‘Power’ marks the end of a chapter where Ben Garrett essentially lost power of his own. Ability to choose release dates, put out an entire album in one go with little build-up or hoo-hah - this is something barely any 2014 artist can strive for, let alone attempt. Thom Yorke can sky-drop a record with a Torrent client on his side, but 99.999999% of other musicians have to follow the rulebook. From the off, it was Garrett’s intention to release ‘Power’ as one seamless batch. Instead, in two years mired with label problems, songs on the record have been staggered, drip-drip fed. It was only very recently that this record even landed an actual, proper release date, the likes of which this Londoner’s probably still pinching himself about.
As a result, what was intended as an uninterrupted piece - a soundtrack to a film that doesn’t exist, according to Fryars - has been exposed in a series of tasters. Just like the average record, really. Still, there’s reason to side with Garrett here - ‘Power’’s concept came about two years ago. He’s been sitting on it ever since, this weird parallel universe love story of his.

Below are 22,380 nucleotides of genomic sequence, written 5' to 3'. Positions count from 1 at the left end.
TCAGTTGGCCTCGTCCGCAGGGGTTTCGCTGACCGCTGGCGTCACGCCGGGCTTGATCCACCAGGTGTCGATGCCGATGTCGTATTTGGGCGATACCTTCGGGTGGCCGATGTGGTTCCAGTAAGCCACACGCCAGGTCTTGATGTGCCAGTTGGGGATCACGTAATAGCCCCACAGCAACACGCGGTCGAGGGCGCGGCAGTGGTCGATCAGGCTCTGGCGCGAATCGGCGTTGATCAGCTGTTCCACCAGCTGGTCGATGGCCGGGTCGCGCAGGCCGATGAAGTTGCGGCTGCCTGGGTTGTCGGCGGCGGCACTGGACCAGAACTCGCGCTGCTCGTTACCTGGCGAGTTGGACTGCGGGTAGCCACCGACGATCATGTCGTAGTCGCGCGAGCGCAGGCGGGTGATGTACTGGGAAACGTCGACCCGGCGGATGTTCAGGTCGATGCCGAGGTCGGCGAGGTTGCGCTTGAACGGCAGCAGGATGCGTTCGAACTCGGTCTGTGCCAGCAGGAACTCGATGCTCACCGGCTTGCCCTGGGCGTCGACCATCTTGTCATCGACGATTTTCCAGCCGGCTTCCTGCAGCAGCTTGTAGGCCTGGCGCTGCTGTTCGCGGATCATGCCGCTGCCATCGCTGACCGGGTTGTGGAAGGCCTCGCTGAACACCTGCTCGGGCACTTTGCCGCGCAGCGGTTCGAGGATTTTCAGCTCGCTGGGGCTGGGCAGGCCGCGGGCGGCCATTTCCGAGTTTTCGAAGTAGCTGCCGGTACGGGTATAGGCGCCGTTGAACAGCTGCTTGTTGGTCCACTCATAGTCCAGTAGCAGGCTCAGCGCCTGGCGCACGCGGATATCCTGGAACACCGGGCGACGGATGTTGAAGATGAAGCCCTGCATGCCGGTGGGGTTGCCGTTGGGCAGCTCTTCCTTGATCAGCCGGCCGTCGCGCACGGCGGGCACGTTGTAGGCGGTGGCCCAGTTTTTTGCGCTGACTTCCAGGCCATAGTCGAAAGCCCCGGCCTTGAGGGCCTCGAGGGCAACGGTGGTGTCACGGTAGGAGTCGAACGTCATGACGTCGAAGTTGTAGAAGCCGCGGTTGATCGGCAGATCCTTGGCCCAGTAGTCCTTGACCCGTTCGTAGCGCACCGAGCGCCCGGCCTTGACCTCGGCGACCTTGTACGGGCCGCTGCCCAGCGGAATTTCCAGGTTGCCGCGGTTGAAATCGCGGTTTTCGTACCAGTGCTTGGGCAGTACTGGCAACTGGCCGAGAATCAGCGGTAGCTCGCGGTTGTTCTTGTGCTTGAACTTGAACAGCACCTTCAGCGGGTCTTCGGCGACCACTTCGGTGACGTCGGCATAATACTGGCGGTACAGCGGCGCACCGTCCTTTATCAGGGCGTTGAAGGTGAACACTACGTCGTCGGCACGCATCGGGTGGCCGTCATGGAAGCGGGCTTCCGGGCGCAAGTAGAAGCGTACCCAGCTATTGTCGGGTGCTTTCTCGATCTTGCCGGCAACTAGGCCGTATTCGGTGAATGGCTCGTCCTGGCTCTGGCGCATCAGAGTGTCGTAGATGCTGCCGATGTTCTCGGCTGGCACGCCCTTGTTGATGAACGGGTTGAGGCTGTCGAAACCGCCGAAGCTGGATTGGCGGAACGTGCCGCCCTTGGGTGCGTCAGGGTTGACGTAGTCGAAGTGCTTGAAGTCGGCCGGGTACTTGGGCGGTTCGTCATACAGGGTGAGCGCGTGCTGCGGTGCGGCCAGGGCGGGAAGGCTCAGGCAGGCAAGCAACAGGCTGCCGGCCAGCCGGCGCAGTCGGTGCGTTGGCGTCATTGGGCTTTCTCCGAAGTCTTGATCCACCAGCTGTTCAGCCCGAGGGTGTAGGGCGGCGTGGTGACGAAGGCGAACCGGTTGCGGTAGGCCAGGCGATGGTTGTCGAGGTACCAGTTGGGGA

Scattered with interludes and culture shock instrumentals like the first half of the grandiose ‘China Voyage’, ‘Power’ succeeds in exposing a side to Fryars’ work that’s successfully been kept under wraps despite the behind-the-scenes drama. ‘In My Arms’ and ‘Love So Cold’ - dramatic, sweeping numbers that flip the pop formula - have instead been out in the public domain for years. It takes a few listens to stop seeing ‘Power’ as a collection of occasionally recognisable tracks, jumbled together.
Once a formation falls into place, out steps a special record. Garrett is twice the artist that stepped onto the scene in 2009 as a teenager, with debut ‘Dark Young Hearts’. The elegance of his first work hasn’t dived off the radar - in fact, it’s the defining characteristic of ‘Power’. His vocals - ten times more confident - leap from ‘Can’t Stop Loving You’’s robotic falsetto to ‘Prettiest Ones Fly Highest’’s warped, whispered hush. He’s a chameleon, overseeing this far-fetched concept without making it a holier-than-thou work of art there to be admired instead of embraced.
There’s a nagging sense that because this is the product of several years of scattered sessions, it’s like peering into the mind of a troubled, scatterbrained musician. ‘Power’’s sheer attention to detail backs this up. Some of these songs could have been picked out from different eras altogether, they’re from such distant worlds. But once this record finds its structure, its own voice beyond the ugly context, it’s hard to imagining it arriving in any other form.